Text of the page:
But who? Who is worthy of becoming a Toa Metru? Logic would dictate it would be the six Matoran who discovered the location of the Great Disks. Surely that is a sign from Mata Nui! But when I awoke this morning, I realized it was perhaps too obvious an omen, meant to divert me from the ones truly destined to be Toa. Vakama… Onewa… Whenua… Nuju… Nokama… Matau… those are the ones my heart tells me are to be the Toa Metru. They are the ones I must rely on to save the city.

Norik put down the tablet and looked at Vakama. “This proves nothing, other than that he had a change of mind.”

“It proves he knew,” replied the Toa Hordika. “He knew who the correct Matoran were, and something… or someone… changed his mind and made him choose us. I am going to find out –”

Norik ran out of the room before Vakama could finish. The Toa followed him. Outside, the Rahaga pointed at the webs overhead. Hundreds of Visorak spiders were traveling across the thin strands, all going in the same direction.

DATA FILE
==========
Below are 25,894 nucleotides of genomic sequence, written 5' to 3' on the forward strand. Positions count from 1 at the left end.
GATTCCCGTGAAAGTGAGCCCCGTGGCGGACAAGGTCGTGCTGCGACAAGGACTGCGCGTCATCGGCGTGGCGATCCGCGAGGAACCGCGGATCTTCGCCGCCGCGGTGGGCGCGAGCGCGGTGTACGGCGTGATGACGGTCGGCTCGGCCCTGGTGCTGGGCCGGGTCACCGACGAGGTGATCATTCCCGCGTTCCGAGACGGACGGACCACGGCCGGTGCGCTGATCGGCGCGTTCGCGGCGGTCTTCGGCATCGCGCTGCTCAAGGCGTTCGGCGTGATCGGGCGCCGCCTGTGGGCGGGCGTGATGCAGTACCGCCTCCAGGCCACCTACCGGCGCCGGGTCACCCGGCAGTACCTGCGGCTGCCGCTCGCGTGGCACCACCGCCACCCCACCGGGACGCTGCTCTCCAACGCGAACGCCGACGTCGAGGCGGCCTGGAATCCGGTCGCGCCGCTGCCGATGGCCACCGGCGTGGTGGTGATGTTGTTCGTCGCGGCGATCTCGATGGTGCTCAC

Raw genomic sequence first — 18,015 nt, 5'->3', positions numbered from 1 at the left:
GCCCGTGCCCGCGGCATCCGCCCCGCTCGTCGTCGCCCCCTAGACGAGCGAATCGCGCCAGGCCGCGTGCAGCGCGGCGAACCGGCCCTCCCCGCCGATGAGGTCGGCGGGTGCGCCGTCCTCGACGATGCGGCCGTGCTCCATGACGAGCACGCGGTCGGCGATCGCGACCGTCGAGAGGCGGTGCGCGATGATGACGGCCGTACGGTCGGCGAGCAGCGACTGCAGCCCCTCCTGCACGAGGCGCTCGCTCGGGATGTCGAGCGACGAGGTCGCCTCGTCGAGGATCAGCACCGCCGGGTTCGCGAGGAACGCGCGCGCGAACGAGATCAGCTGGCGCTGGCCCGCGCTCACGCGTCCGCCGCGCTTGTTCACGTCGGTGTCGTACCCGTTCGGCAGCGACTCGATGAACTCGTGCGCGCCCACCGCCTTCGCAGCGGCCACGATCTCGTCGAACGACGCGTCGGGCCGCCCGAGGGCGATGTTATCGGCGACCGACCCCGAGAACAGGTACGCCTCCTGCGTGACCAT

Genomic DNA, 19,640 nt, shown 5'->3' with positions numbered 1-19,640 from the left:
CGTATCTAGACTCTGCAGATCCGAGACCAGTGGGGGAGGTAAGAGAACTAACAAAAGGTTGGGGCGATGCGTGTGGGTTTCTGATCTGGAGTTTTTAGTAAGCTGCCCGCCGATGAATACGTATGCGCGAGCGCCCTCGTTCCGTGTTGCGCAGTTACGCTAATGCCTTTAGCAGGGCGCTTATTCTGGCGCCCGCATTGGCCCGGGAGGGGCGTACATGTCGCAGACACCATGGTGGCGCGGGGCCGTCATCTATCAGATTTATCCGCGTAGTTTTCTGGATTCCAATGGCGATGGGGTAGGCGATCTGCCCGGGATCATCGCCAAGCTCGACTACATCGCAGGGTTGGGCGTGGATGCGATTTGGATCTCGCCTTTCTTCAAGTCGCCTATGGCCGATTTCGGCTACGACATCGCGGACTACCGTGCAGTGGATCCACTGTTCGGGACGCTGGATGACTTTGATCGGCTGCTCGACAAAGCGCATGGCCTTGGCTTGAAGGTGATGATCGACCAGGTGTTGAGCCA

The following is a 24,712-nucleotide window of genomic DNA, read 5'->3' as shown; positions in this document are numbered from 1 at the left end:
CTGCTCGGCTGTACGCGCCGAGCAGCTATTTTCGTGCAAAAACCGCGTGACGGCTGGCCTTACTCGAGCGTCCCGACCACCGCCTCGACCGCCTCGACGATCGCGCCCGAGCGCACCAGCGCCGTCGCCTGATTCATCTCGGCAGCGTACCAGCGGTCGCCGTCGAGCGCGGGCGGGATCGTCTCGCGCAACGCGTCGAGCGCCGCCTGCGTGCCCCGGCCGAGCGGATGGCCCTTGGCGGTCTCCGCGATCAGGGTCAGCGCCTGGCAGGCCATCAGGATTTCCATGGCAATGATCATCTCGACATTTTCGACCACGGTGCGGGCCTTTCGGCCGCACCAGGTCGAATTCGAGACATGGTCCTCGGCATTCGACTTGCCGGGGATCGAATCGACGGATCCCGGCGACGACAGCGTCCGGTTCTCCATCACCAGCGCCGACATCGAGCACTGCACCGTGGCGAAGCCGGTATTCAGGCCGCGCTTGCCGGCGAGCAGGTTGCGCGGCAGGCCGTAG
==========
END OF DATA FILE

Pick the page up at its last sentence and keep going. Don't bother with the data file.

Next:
“They are on the move,” said Norik. “And heading for Le-Metru. You know what that means?”

Vakama nodded. “It means Matau should have stuck to Ussal riding.”

“I could use some help here!”

Nuju opened his eyes. Through the nimbus of electricity, he could see Kualus hanging by one arm from the bottom of the chute while he frantically beat back Visorak with his staff. But there were too many and the Rahaga was obviously tiring. It was only a matter of time before he fell, or worse.